Six Experts On Why Ethanol is a Dumb Idea

In response to the many questions and concerns about ethanol/biofuels and impacts on food prices and climate change here are the six or seven articles I’ve done on the subject in the past year.

Emissions from ethanol are 93 percent higher than gasoline,” said David Tilman, an ecologist at the University of Minnesota and co-author of one of the papers published Thursday in the journal Science.

See: Ethanol Worse Than Gasoline

“The U.S. has led the fight to stem global hunger, now we are creating hunger,” said Lester Brown, president of the Earth Policy Institute, an environmental think tank in Washington.

See: Biofuels: Another Good Reason to Hate American Policy

Subsidising biofuels is just about the dumbest way to go.” – Todd Litman, director of the Victoria Transport Policy Institute — Subsidies for 2007 est $13-$15 billion

Ethanol: The Great Big Green Fraud

We consider sweet sorghum an ideal ’smart crop’ because it produces food as well as fuel,” said William Dar, director general of the International Crops Research Institute for the Semi-Arid Tropics.

See: Food & Fuel: The New Magic Bullet Biofuel?

“It’s not just the World Bank, regional development agencies, progressive development groups in Europe and many countries are all investing in agrofuels,” says Anuradha Mittal of the Oakland Institute,

See: Record $Financing For Biofuels, Not Food

“Cellulosic ethanol is just the next big money-maker for the agro-chemical and biotech corporations,” says Andrew Boswell of Biofuelwatch, a British environmental NGO.

See: (Cellulosic) Greenest Ethanol Still Unproven

Food & Fuel: Can Sorghum Be The New Magic Bullet Biofuel??

By Stephen Leahy

Korcula, CROATIA, May 13 (IPS) –

A new crop that provides food, animal feed and fuel at the same time promises to help developing countries redirect money spent on oil imports to benefit their own farmers. Is sweet sorghum biofuel’s “holy grail”?

Biofuels are widely blamed for driving food prices higher, sparking food riots in many countries. At least 25 percent of the U.S. maize crop is diverted to biofuel, and extensive areas in Indonesia, Malaysia, China and Brazil are also devoted to growing fuel rather than food.

With sweet sorghum, however, only the stalks are used for biofuel production, while the grain is saved for food or livestock feed. It is not in high demand in the global food market, and thus has little impact on food prices and food security.

“We consider sweet sorghum an ideal ‘smart crop’ because it produces food as well as fuel,” said William Dar, director general of the International Crops Research Institute for the Semi-Arid Tropics (ICRISAT). Continue reading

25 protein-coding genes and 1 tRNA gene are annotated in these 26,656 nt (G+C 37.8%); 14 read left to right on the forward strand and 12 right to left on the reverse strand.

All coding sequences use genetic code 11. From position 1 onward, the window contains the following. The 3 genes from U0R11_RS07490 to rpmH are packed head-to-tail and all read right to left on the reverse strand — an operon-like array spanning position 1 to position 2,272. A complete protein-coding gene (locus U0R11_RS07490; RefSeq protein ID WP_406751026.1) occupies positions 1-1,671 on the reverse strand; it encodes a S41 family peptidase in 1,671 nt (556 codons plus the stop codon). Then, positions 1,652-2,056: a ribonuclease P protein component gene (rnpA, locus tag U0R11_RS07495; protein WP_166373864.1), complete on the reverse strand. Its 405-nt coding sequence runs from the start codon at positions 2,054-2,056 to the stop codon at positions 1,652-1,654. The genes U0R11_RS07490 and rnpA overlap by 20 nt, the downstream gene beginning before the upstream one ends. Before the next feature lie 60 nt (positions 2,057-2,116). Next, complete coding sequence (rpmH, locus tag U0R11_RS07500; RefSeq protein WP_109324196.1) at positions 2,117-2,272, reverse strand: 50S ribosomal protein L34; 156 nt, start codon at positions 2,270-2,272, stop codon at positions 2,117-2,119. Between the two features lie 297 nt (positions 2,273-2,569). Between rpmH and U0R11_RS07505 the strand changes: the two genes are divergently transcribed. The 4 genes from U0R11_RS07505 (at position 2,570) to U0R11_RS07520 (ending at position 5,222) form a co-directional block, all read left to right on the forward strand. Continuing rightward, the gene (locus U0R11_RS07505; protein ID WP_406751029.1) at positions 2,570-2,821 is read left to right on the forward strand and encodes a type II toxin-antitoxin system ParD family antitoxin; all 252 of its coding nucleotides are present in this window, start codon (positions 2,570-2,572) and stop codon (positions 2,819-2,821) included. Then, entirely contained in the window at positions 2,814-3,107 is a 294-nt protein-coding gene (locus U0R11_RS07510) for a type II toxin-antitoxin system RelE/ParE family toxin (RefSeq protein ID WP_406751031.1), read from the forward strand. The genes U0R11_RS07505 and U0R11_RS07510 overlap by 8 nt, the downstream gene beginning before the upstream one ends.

Only Green Part of Most Biofuels is the Wealth (Subsidies) They Generate

sugar-cane-field-oz-rslpix1By Stephen Leahy

Feb 4 (IPS) – Biofuels have quickly turned from environmental saviour to just another mega-scale get-rich quick scheme. Countries and regions without their own oil reserves to tap now see their farms, peatlands and forests as potential “oil fields” — shallow but renewable lakes of green oil.

Renewable does not mean sustainable, and in most cases the only green part of biofuel is the wealth they generate.

Not surprisingly, given the record high oil prices, worldwide investment in bioenergy reached 21 billion dollars in 2007, according to the U.N. Environment Programme. The Inter-American Development Bank announced 3 billion dollars for investment in private sector biofuel projects — mainly in Brazil — while the World Bank said it had 10 billion dollars available in 2007.

Meanwhile development assistance for food-producing agriculture had fallen to 3.4 billion dollars in 2004 — with the World Bank’s share less than 1 billion dollars, according to the Bank’s own World Development Report on Agriculture released in October 2007. And most of this financial assistance was spent on subsidising use of chemical fertilisers. Continue reading

Ethanol: The Great Big Green Fraud

gsi-biofuel.jpg

Subsidising biofuels is just about the dumbest way to go.” – Todd Litman, director of the Victoria Transport Policy Institute — Subsidies for 2007 est $13-$15 billion

…increasing biofuel production is a “total disaster” for starving people Jean Ziegler, the United Nations Special Rapporteur on the Right to Food

By Stephen Leahy

Oct 20 2007 (IPS)

A raft of new studies reveal European and American multibillion dollar support for biofuels is unsustainable, environmentally destructive and much more about subsidising agri-business corporations than combating global warming.

Not only do most forms of biofuel production do little to reduce greenhouse gas emissions, growing biofuel crops uses up precious water resources, increasing the size and extent of dead zones in the oceans, boosting use of toxic pesticides and deforestation in tropical countries, such studies say.

And biofuel, powered by billions of dollars in government subsidies, will drive food prices 20-40 percent higher between now and 2020, predicts the Washington-based International Food Policy Research Institute.

“Fuel made from food is a dumb idea to put it succinctly,” says Ronald Steenblik, research director at the International Institute for Sustainable Development’s Global Subsidies Initiative (GSI) in Geneva, Switzerland.

Biofuel production in the U.S. and Europe is just another way of subsidising big agri-business corporations, Steenblik told IPS.

“It’s (biofuel) also a distraction from dealing with the real problem of reducing greenhouse gas emissions,” he asserts. Continue reading